This can be somewhat offset by adopting a healthy daily routine, but you should talk to a doctor if your drowsiness seems severe or seriously impacts your quality of life.
Does Klonopin Make You Tired?
Klonopin is a benzodiazepine. This class of medications have a sedative-hypnotic effect on the brain, helping to slow abnormal brain activity.
One of the most common unwanted side effects associated with these medications is feeling sleepy during the daytime, when most people would ordinarily want to feel awake and alert.
Klonopin, Anxiety & Insomnia
Klonopin has several uses, but one of the primary ways it can be used is as a short-term treatment for severe anxiety and panic disorders. It’s possible that you may feel sleepier or more regularly sleep, simply because Klonopin has properly addressed some of the symptoms associated with these issues and made it easier to rest.
Benzodiazepines are also sometimes prescribed for short-term insomnia relief. While not necessarily ineffective as a short-term sleep aid, there are some problems with its use for this purpose, notably that using benzodiazepines for too long is associated with significant potential for dependence.
There is also evidence that some approaches like routine exercise can offer the same level of help with insomnia but with more health benefits and fewer downsides.
Why Are You So Tired on Klonopin?
It’s normal to feel more tired on Klonopin for the first few days of taking it, with drowsiness decreasing over time. A higher dose is more likely to cause you to feel tired on Klonopin as well.
With that said, you shouldn’t generally feel debilitated when taking Klonopin, struggling to function in your day-to-day life due to drowsiness. If you do, talk to your doctor since this signifies a problem.
You shouldn’t mix Klonopin with substances such as herbal medicines that are intended to address anxiety or insomnia, as mixing these substances is understudied. The combination may intensify your drowsiness and cause other problems.
You also should never mix Klonopin with depressant drugs like alcohol, which can cause sleep so deep that it is difficult to awaken. The combination may even cause life-threatening respiratory depression, so avoid this combination altogether.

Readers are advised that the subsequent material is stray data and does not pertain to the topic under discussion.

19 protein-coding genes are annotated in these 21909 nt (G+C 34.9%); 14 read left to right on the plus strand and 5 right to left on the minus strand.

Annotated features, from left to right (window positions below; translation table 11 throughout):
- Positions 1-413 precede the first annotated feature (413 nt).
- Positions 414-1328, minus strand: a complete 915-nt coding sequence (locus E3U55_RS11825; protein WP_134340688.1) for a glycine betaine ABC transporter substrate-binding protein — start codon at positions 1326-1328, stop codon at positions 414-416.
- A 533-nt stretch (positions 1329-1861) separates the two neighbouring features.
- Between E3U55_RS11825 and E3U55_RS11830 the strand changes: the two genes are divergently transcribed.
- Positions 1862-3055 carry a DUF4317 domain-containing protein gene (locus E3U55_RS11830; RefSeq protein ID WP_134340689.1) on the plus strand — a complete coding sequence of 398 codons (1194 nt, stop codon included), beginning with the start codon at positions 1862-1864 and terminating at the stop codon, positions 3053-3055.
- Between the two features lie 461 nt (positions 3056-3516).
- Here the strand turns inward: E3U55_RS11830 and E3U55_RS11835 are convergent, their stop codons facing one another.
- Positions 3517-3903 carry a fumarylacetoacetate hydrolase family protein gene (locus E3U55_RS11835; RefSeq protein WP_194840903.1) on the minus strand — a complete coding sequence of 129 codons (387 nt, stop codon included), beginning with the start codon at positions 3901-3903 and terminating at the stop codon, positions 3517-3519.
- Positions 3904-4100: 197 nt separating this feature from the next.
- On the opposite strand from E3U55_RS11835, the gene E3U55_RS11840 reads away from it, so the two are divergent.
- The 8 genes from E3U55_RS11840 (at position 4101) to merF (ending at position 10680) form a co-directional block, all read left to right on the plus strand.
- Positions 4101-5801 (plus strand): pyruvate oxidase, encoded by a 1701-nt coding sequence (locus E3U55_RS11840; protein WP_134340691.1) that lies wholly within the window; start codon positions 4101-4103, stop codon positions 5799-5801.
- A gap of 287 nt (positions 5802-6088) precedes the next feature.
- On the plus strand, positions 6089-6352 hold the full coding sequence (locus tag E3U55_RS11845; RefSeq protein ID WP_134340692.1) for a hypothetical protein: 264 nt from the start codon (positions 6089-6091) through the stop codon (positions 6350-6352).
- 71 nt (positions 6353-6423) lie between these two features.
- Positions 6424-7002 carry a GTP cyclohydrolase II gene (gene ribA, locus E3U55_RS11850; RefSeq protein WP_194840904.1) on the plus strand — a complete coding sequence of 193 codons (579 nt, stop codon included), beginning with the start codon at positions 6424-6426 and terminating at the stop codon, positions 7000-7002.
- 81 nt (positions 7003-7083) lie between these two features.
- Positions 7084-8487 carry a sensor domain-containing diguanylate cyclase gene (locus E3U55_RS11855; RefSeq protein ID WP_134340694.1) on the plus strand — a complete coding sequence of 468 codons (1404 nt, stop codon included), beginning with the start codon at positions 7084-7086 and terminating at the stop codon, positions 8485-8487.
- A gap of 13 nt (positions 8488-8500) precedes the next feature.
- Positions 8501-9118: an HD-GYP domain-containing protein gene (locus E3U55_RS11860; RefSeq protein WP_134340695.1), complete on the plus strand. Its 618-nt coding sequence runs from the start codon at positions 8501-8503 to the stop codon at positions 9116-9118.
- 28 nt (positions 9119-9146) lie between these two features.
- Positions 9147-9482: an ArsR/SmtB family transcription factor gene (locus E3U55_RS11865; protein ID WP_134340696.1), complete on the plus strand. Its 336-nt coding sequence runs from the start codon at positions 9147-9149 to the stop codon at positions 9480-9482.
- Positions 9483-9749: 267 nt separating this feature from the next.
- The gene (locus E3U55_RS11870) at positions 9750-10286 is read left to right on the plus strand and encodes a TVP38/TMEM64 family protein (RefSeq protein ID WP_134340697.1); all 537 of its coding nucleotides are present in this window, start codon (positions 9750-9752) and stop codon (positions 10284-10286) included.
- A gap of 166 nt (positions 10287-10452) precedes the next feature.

Factors That Impact Lethargy & Drowsiness
Some factors that may impact how lethargic and drowsy you feel while on Klonopin or similar medications include the following:
- Your size and body type
- Any health conditions affecting how your body processes drugs
- The dose you are taking
- How long you have been taking your medication
- Your daily routine, including when you awaken and go to sleep
- If you are taking Klonopin with any other substance associated with drowsiness or similar symptoms (which should never be done without first talking to a doctor)
Tips for Feeling Less Tired While on Klonopin
Some tips to help you feel less tired while on Klonopin include the following:
- Only ever take your medication as prescribed (which is also important for health and safety reasons).
- Establish and follow a healthy sleeping and waking routine.
- Eat healthy and engage in regular exercise.
- Spend time outside every day when possible.
If you feel so tired while on Klonopin that it is notably impacting your quality of life, you should talk to a doctor right away. This is especially important if you’re so tired during the day that you sometimes feel like you might fall asleep without wanting to. This can be very dangerous in some situations, such as while driving.
While some drowsiness is normal, your doctor can help you find ways to continue living a full life. They may make adjustments to your prescription if the dose is having too intense an effect, or they might find an alternative medication that works well for you without this side effect.
- Clonazepam. (January 2020). UK NHS.
- Treatment Options for Insomnia. (August 2007). American Family Physician.
- The Association Between Benzodiazepine Use and Sleep Quality in Residential Aged Care Facilities: A Cross-Sectional Study. (November 2016). BMC Geriatrics.